Abstract

We assessed long-term retention of passive integrated transponder (PIT) tags injected into the subcutaneous musculature between the pelvic fins of adult Walleye Sander vitreus via collecting fish from natural lakes in northwestern Iowa during April 2015, examining fish for the presence of an existing visual implant tag (used as secondary mark), implanting PIT tags in a representative subsample of previously marked fish, and recapturing fish during subsequent annual surveys. Of the 332 Walleye (range = 444–706 mm; mean total length = 544 mm; standard deviation = 43) PIT tagged in 2015, 87 of 88 (98.9%) recaptured from 1 to 4 y after tagging retained their tag. We captured 23 Walleye more than once (≥ 2 y after tagging) and all Walleye had retained their tag on their second or third recapture. This study and others demonstrate that the pelvic girdle was an effective PIT-tagging location for long-term studies evaluating adult Walleye population dynamics. In addition, the low probability of tags being encountered in fish fillets by anglers makes this a desirable tag location for Walleye studies where Walleye are often targeted for consumption. These studies collectively demonstrate that PIT tags inserted into the pelvic girdle of a range of Walleye sizes yield retention rates suitable for advanced population modeling or stocking evaluations.

Introduction

Many fish population studies rely on mark–recapture techniques to estimate important population statistics such as density, growth, recruitment, and mortality (Guy et al. 1996). Accurate estimates of population parameters are often limited by the ability to later detect marks or tags on individual fish. Hence, retention studies have been conducted for numerous tag/mark types applied at various fish anatomical locations since the 1940s in search of the “perfect mark” (Nielson 1992). Although the perfect mark may not exist, passive integrated transponder (PIT) tags implanted in fish muscle have had relatively high (> 90%) tag retention rates for a variety of fish species over 300 d (Harvey and Campbell 1989; Parker and Rankin 2003; Daugherty and Buckmeier 2009; Rude et al. 2011; Buckmeier and Reeves 2012). However, some studies also found that PIT-tag retention rates can vary according to species, size of fish tagged, tagging location, and tagging techniques used (Clugston 1996; Buzby and Deegan 1999; Kaemingk et al. 2011; Weber and Flammang 2017). Therefore, it is necessary to obtain species-specific estimates of long-term PIT-tag retention for the size range of fish tagged and desired injection location for mark–recapture models to be accurate (Miranda et al. 2002; Isermann and Knight 2005; Brenden et al. 2010).

One of the earliest long-term PIT-tag retention studies evaluated retention of PIT tags injected into the body cavity between the pelvic fins of Largemouth Bass Micropterus salmoides (Harvey and Campbell 1989). Although this technique had reported high retention rates, subsequent PIT-tag retention studies in salmonids found that PIT tags injected into the body cavity can enter the peritoneal cavity and create a potential problem with fish shedding tags during spawning (Prentice et al. 1990; Parker and Rankin 2003). Isermann and Carlson (2008) used a modification of this technique and injected 12-mm PIT tags via a 12-ga hypodermic needle posterior to the pelvic girdle of Black Crappie Pomoxis nigromaculatus to examine tag retention and to reduce the probability of the PIT tags being ingested by anglers. They found that short-term retention rates in this location were high (100%) and no PIT tags were found in fish fillets (81 tags in body cavity, 5 tags in muscle around pelvic girdle; Isermann and Carlson 2008). Vandergoot et al. (2012) injected PIT tags into the subcutaneous musculature between the pelvic fins of adult Walleye Sander vitreus as a secondary mark used in a multijurisdictional jaw tag retention study in Lake Erie and observed high PIT-tag retention rates for this location (98%). Walleye mark–recapture studies in Iowa have used visual implant tags injected in the clear tissue on the lower mandible, but recent estimates of tag retention in this location have been less than desirable (i.e., 76–80%; Meerbeek et al. 2013; Meerbeek 2017). Implanting PIT tags in the dorsal musculature of Walleye has resulted in high tag retention rates (99.5%; Weber and Flammang 2017), but since Walleye are a major sport fish targeted for consumption, managers wanted to avoid this location for marking to reduce angler–PIT-tag interactions. Therefore, an alternative PIT-tagging location was needed for adult Walleye. The objective of this study was to evaluate long-term retention rates of PIT tags injected into the musculature between the pelvic girdle of adult Walleye.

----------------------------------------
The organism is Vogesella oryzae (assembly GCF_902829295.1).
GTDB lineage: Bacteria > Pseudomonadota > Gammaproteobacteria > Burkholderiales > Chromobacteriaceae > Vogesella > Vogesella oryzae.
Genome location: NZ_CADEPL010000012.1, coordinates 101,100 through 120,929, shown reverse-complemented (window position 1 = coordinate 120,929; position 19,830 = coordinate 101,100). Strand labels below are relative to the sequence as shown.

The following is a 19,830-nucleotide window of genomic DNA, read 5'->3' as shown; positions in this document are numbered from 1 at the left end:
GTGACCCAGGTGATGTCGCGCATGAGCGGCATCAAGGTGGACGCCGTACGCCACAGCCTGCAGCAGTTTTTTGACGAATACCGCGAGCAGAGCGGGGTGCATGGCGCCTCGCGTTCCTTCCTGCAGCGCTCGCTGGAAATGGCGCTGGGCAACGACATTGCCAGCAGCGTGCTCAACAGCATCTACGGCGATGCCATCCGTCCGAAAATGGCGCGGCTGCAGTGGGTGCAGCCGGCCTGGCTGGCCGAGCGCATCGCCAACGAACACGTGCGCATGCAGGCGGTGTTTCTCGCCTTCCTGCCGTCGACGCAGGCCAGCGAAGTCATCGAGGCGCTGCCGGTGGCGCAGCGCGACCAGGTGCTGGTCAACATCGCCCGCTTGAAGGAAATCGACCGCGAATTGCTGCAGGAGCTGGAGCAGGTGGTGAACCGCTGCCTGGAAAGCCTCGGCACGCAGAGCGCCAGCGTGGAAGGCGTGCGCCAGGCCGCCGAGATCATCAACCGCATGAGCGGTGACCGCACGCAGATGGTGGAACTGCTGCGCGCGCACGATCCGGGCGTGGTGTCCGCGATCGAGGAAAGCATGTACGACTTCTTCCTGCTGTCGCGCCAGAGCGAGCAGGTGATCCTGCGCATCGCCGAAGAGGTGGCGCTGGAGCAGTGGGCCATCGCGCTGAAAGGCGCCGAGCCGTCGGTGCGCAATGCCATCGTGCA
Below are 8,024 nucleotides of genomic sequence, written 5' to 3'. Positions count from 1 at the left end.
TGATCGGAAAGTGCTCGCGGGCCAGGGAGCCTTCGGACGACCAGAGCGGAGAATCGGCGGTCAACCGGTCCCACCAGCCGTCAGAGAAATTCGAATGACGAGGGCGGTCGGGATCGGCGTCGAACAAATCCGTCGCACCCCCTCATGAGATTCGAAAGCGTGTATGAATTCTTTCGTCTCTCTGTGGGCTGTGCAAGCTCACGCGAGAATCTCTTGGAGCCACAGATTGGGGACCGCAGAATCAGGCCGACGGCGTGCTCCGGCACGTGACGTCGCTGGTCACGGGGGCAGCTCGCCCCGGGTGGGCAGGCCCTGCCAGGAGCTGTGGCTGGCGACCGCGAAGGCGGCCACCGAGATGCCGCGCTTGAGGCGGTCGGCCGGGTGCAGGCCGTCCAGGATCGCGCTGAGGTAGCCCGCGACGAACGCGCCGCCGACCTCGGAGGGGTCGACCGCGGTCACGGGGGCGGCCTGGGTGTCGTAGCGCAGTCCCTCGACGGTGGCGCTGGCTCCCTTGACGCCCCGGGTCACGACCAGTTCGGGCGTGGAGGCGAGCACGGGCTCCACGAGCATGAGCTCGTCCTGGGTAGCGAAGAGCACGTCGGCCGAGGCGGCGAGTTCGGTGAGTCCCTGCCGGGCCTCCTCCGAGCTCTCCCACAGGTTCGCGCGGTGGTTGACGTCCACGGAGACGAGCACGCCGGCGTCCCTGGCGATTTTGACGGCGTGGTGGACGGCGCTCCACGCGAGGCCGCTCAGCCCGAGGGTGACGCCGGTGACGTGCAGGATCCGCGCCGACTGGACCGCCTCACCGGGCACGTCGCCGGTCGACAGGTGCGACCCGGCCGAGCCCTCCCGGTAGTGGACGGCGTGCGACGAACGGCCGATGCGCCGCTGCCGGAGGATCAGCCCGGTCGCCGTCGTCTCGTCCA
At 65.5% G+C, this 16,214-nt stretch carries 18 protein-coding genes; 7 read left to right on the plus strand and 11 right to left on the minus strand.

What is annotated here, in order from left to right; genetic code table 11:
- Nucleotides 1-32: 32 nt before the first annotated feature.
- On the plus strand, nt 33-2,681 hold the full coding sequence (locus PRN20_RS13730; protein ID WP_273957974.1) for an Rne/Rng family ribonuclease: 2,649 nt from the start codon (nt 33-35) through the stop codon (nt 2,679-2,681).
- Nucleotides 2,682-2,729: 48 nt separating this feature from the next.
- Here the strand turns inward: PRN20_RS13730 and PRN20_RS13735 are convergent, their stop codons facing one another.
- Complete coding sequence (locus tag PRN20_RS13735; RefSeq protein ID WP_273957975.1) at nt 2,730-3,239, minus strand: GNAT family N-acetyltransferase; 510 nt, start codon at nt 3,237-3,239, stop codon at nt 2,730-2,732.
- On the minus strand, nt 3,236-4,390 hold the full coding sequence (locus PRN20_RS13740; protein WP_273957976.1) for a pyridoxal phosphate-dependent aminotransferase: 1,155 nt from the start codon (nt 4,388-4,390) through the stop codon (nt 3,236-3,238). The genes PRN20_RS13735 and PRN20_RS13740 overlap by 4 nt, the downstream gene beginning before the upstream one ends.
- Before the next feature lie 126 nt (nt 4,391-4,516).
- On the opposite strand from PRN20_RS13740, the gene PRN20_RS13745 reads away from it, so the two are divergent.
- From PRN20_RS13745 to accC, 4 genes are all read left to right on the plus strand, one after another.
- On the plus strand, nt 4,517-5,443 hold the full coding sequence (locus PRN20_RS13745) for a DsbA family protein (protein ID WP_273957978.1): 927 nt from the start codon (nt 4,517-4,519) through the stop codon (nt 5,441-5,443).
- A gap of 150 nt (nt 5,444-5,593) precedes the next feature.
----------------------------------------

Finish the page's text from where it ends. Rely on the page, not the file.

Methods

We collected Walleye from a chain of lakes in northwestern Iowa during April 2015 via short-term (2-h) gill-net sets, transported them to a state fish hatchery, and held them in cement raceways using the same procedures as described in Meerbeek et al. (2013) and Meerbeek (2017). After hatchery staff processed Walleye, they placed male and female Walleye in separate raceways and then measured (total length [TL]; nearest 2.54 mm) each fish and checked for an existing visual implant alphanumeric (VIA) tag. We selected only previously VIA-tagged (single or double VIA; see Meerbeek 2017) adult Walleye as study fish since tag shedding rates of VIA tags that have been implanted ≥ 1 y are extremely low (< 5%; J. Meerbeek, unpublished data). Once we encountered a previously VIA-tagged Walleye, we recorded the VIA tag information and inserted a 12-ga hypodermic needle loaded with a 12-mm PIT tag (HPT12; 134.2 kHz; Biomark, Inc., Boise, Idaho) just anterior to the pelvic girdle (needle pointed toward head; Figure 1), with the tag being implanted within the intraperitoneal space or pelvic musculature. After tagging, we used a Biomark model 601 handheld radio-frequency identification tag reader to ensure the PIT tag functioned properly and then transfer the PIT tag data into an electronic database. The same individual performed all tagging in April 2015; then we released all PIT-tagged Walleye back to the lake of capture. We recaptured Walleye during annual gill-netting surveys conducted from March to April 2016–2019 (see Meerbeek et al. 2013 and Meerbeek 2017). We scanned recaptured Walleye each year using the handheld tag reader to check for a PIT tag. If we detected no tag, workers examined the fish for a VIA tag. If VIA tag information corresponded to a fish that had been PIT tagged in 2015, the fish was determined to have lost the PIT tag. We recorded all other tag information, and measured and released the Walleye.